Ariane was honored to be a guest lecturer at the Institute of Culinary Education in NYC last week. Ariane is committed to educating and supporting the next generation of chefs, and she enjoys going to culinary schools to share her experience and wisdom. This time she demonstrated breaking down a whole duck – with the foie gras inside – and talked about the uses for each part.
The beak-to-tail philosophy means that we eat the whole duck, and waste nothing. From duck breast to duck leg confit, duck pâté, mousse and duck fat … we enjoy every tasty bit. The liver may be the big prize, but every part is valued. Even the bones are used to make demi-glace.
Ariane starts with the whole duck, foie gras and all.
The Pink Lady® Food Photographer of the Year for 2016 has been announced. There were 7,000 images from around the world competing for top honors. It must be hungry work judging all those photos!
This is the first place winner – an action photo of a baker in a flour explosion.
Do you love food – and photos of it? Have a look at the finalists. It’s not all food porn; there are markets, agriculture, animals, people eating, wine photos and more. Here are a few that we liked.
This pic from the Food Sn-apping category – any food photo, taken anytime on a mobile device – was highly commended by the judges. A table full of poultry and meats? Could be our office. Also, extra points for all the barding (wrapping lean meat with bacon) depicted.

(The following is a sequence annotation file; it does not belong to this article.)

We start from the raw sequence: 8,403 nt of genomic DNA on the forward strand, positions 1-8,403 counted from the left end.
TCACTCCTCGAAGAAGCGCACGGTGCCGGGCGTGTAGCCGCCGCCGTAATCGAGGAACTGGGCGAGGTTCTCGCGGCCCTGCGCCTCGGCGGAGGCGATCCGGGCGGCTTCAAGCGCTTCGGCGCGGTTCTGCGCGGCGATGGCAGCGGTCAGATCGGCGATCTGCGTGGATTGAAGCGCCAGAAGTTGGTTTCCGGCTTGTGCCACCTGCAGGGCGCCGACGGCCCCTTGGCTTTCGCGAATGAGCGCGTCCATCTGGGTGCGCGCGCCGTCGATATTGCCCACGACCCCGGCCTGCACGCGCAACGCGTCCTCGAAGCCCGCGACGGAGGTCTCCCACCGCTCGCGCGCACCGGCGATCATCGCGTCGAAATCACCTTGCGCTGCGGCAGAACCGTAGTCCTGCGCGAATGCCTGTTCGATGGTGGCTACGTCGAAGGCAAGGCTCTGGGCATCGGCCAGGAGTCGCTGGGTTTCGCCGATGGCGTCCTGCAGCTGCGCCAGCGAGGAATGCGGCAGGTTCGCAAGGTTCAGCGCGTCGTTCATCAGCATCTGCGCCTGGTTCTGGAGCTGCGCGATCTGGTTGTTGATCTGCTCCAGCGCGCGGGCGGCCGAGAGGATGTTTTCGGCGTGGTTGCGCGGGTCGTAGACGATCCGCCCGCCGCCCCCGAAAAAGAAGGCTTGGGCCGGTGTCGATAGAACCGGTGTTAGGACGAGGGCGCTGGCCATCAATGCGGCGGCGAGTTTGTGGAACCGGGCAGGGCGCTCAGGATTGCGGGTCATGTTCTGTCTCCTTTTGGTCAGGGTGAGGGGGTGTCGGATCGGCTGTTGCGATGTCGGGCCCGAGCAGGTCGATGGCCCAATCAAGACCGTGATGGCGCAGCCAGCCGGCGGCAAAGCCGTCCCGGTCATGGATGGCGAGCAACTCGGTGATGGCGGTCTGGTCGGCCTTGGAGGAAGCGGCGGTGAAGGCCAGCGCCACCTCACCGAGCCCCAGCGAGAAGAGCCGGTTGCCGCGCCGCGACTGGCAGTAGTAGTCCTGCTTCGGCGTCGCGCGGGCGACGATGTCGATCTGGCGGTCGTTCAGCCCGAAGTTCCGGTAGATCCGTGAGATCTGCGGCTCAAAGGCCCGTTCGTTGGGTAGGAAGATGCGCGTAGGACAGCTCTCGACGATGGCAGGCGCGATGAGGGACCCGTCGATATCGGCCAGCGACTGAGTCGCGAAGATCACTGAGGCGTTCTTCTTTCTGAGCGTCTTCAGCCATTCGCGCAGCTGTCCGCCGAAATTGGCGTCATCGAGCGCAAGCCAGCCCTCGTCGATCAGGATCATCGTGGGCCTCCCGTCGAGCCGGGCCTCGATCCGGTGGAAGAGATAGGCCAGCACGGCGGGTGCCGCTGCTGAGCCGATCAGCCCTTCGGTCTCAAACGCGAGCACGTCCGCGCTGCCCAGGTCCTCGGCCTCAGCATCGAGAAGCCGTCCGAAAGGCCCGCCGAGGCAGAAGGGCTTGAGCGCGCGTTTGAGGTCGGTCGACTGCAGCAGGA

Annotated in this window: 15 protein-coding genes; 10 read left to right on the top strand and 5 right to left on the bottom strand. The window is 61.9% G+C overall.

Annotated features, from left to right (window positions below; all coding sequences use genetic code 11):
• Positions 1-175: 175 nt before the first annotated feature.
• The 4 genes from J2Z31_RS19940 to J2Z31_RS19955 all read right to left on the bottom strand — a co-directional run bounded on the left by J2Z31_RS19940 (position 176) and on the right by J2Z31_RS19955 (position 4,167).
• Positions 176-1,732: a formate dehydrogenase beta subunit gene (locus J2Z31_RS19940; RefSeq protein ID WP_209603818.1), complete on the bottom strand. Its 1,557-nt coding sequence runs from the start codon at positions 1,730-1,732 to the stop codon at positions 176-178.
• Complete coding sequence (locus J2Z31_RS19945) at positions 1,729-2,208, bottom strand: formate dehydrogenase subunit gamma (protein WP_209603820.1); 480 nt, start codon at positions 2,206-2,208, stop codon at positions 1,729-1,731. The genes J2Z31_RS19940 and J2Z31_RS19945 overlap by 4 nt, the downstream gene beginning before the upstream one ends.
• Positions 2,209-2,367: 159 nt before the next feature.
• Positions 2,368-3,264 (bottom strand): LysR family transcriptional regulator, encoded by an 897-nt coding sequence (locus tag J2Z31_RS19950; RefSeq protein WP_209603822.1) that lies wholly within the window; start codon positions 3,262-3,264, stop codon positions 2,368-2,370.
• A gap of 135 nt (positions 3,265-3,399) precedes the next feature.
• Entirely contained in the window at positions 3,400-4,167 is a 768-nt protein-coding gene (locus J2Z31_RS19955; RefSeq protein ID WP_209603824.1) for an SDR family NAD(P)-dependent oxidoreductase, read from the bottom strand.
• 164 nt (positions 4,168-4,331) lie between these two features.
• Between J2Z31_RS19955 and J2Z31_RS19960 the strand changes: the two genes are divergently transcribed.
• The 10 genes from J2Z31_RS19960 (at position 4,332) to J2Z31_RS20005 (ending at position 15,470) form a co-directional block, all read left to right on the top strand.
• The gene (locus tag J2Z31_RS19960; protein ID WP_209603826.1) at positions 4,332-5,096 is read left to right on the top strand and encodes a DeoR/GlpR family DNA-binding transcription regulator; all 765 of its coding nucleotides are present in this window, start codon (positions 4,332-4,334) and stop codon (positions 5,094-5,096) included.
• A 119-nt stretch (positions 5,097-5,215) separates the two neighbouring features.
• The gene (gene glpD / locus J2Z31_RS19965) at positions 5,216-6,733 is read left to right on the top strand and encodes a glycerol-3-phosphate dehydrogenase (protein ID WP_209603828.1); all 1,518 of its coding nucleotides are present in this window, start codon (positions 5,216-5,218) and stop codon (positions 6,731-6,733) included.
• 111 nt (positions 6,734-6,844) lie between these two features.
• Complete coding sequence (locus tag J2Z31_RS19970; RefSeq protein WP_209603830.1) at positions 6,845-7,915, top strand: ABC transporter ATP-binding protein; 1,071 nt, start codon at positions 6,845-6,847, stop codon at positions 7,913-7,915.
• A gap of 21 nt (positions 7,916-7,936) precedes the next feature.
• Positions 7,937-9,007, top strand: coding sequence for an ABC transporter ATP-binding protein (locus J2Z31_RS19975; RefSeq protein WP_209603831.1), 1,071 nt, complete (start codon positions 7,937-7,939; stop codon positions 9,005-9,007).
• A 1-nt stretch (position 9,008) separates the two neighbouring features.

First place in the Food for the Family category went to this photo from Croatia. We would like to be invited to this picnic. Look at the basket, real glasses and red wine, plus a sumptuous spread of meats, fruit, sandwiches … and is that a pomegranate? Nicely done.
This Peruvian photo got high commendations in Food Adventures category. Lovely lady butchers at work, breaking down primal cuts at the market – we like it!
Highly commended among Food in the Field photos, this mushroom pic is simply stunning in its level of detail. Elegance, mystery and beauty – that’s the world of fungi.
Check out this photo by Jasper Callis in the Young (11-14) category. This young man snapped this brace of pheasants at a hunt in the UK, a scene we appreciate because we offer Scottish game birds just like these during the season.
There is also a Food in Film category, so have a look at the finalists – you may find your next Netflix choice there.
If you take photos of your culinary adventures with D’Artagnan products, be sure to share with us! Tag @dartagnanfoods on Facebook, Twitter or Instagram so we can see your food photos and applaud your efforts.
Last fall, D’Artagnan hosted a knife-to-knife battle of international butchery at the Meat Hook in Brooklyn. Rock star Brooklyn butcher, Tom Mylan, held it down for the states while legendary French butcher Yves-Marie Le Bourdonnec represented les bleus. Check it out…..
Here are some groovy diagrams showing basic beef cuts from both France and the US. Images courtesy of Larousse Gastronomique.
1, 2. collier (neck); 3. basses-cotes; 4. jumeau for grilling or frying; 5. jumeau for stewing; 6. macreuse; 7. plat de cotes decouvert (uncovered rib); 8. plat de cotes couvert (covered rib); 9. gite de derriere; 11. entre-cote; 12. hampe; 13. poitrine; 14. faux-filet; 15. filet; 16. bavette for grilling or frying; 17. bavette for stewing; 18. flanchet; 19. romsteck (rump steak); 20. aiguillette baronne; 21. rond de tranche basse; 22. tranche; 23. gite a la noix; 24. queue (tail)
1. chuck; 2. flanken-style ribs; 3. rib; 4. back ribs; 5. short loin; 6. Porterhouse steak; 7. tenderloin; 8. sirloin; 9. round; 10. boneless rump roast; 11. round steak; 12. hind shank; 13. flank; 14. flank steak rolls; 15. short plate; 16. brisket; 17. fore shank